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Annie Baker's first full-length play, Body Awareness, was published in 2008. She has gone on to write two more plays, all of which are set in "Shirley, VT," and all of which are compact examinations of subject matter that stirs vivid and often volatile debate. Deep Dish Theater Company's current production of Body Awareness emphasizes the compactness of Baker's work while allowing the "issues" of the play to roam free. A simple description of the household unlocks a wide range of such material.
There are only four characters. Phyllis (Susannah Hough) is a Ph.D. and a professor of psychology at Shirley State College. Joyce (Catherine Rodgers) is a high school teacher. Jared (Sean Casserly), Joyce's 25-year-old son, is working for McDonald's. It is clear that Jared is socially challenged in some way, but he is also extremely sharp-minded — and sharp-witted. Phyllis and Joyce are a couple; and the two of them have been trying to get Jared to understand that they both feel he is suffering under Asperger's Syndrome, a form of autism. Jared, however, is having none of it. He has read the definitive book on the subject, whose publication in 1994 identified Asperger's Syndrome.
The family lives in Joyce's home, which is compactly and beautifully fitted onto the Deep Dish stage. The set, designed by Rob Hamilton, shows, from stage left, the kitchen and rear entry, Joyce and Phyl's bedroom, and a sort of entry-slash-"other locales" area stage right. This area is most often the auditorium of the Shirley State College, where Phyl (the moniker "Dr. Phyl" must be quashed) is hostess for the annual "Body Awareness" seminar; it takes place during the week we are staying with the family. It is through this seminar that the family and the audience meet Frank (Equity actor Bill Humphreys), a photographer whose works are on display for the event. He is a house guest of the family for the duration.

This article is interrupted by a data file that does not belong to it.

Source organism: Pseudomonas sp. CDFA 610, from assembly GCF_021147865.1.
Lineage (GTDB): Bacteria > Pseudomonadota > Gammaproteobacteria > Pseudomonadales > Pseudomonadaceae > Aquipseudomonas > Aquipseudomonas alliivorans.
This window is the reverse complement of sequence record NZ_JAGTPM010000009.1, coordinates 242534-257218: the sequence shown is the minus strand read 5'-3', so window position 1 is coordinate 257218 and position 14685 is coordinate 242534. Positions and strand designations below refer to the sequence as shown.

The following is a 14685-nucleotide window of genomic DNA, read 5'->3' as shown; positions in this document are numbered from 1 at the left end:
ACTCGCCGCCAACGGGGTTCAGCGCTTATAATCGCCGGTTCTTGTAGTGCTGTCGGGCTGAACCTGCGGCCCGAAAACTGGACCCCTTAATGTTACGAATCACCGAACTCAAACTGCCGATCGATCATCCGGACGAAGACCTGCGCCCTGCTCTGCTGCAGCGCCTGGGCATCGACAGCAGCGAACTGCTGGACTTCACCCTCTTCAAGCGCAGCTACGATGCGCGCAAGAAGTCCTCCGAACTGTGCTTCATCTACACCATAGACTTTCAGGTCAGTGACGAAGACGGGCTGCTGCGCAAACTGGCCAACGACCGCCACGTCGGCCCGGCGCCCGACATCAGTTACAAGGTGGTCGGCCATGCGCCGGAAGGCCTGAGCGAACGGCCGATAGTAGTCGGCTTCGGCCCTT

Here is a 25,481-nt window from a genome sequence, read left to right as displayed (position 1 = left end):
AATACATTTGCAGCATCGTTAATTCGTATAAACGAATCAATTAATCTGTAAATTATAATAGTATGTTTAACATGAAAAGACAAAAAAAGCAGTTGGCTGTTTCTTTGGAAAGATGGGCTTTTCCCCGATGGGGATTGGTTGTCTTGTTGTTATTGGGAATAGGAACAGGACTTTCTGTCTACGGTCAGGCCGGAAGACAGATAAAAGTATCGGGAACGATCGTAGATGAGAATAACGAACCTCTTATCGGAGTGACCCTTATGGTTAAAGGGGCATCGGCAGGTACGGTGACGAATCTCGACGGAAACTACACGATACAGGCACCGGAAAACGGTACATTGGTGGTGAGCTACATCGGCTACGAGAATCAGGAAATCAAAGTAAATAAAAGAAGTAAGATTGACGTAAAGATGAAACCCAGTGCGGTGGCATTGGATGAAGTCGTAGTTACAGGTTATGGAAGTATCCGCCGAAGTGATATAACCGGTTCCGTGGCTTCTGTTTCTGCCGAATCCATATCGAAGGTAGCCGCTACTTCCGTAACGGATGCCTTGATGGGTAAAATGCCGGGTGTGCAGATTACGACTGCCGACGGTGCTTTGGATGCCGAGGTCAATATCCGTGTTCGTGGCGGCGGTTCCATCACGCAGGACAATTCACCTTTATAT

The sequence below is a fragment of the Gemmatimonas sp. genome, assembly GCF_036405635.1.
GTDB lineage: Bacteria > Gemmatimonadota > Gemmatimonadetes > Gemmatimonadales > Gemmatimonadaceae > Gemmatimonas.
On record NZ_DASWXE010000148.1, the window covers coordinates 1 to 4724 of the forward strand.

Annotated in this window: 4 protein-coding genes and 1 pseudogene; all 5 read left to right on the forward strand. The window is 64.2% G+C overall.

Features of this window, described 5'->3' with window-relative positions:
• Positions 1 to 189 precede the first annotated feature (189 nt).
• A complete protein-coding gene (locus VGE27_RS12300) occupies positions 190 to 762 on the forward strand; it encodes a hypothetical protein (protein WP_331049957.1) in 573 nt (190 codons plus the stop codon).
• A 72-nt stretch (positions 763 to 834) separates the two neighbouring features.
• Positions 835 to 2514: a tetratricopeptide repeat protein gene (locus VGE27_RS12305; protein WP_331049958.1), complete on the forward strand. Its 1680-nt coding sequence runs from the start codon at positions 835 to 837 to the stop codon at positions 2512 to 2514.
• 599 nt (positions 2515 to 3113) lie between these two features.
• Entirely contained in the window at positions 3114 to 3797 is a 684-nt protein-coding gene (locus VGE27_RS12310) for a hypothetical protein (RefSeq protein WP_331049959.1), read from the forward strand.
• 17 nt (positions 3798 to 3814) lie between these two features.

The work is comedic and is presented in a laid-back fashion. During the play, Phyl comes to see Frank as Public Enemy No. 1, a man who "gets off" on taking nude photographs of women who, because of his reputation, come to him voluntarily for sittings. According to Frank, these sessions are quite cathartic for the women; and they leave his studio the stronger for it. Joyce finds the photos beautiful; Phyl calls them trash. She feels Frank is single-handedly destroying everything she has put into this seminar.
It is interesting to note here that, in a play called Body Awareness, there is a phenomenal lack of skin on display. Costume designer Mardi Magoo puts full dress and long sleeves, dark stockings, and even full-length nightgowns on both the women, and long sleeves and pants on the men — and even, for Frank, a beret. There is nearly a Middle Eastern eschewing of the revealed body in this play. It is worth wondering whether or not that is a part of the play as designed by playwright Annie Baker.
Throughout the show, we see both women trying to cope with Jared's condition. Jared, for his own part, wishes to work for the Oxford English Dictionary as a lexicographer. He is also seeking to obtain a girlfriend. He has never had a girlfriend before, and he wishes to consult Frank on how to go about getting one. Phyl is dismayed at just the thought.
Joyce brings the play to its climax by deciding that she would like to pose for Frank. Phyl tells her, point blank, that their relationship will not survive it. This is extremely hurtful to Joyce but not so much that she dismisses the desire to do it. This struggle drives the play to its final scene.
Director Paul Frellick and this ensemble cast do a tremendous job of keeping these sometimes bitter debates light and comical. Without that effort, this would be a nearly unbearably sad play. Delightfully, it is not. There is much give-and-take and it is sometimes volatile, but Body Awareness ends up being a comedy, after all.
Body Awareness will run through May 22 at Deep Dish Theater Company. For details, see our theatre calendar.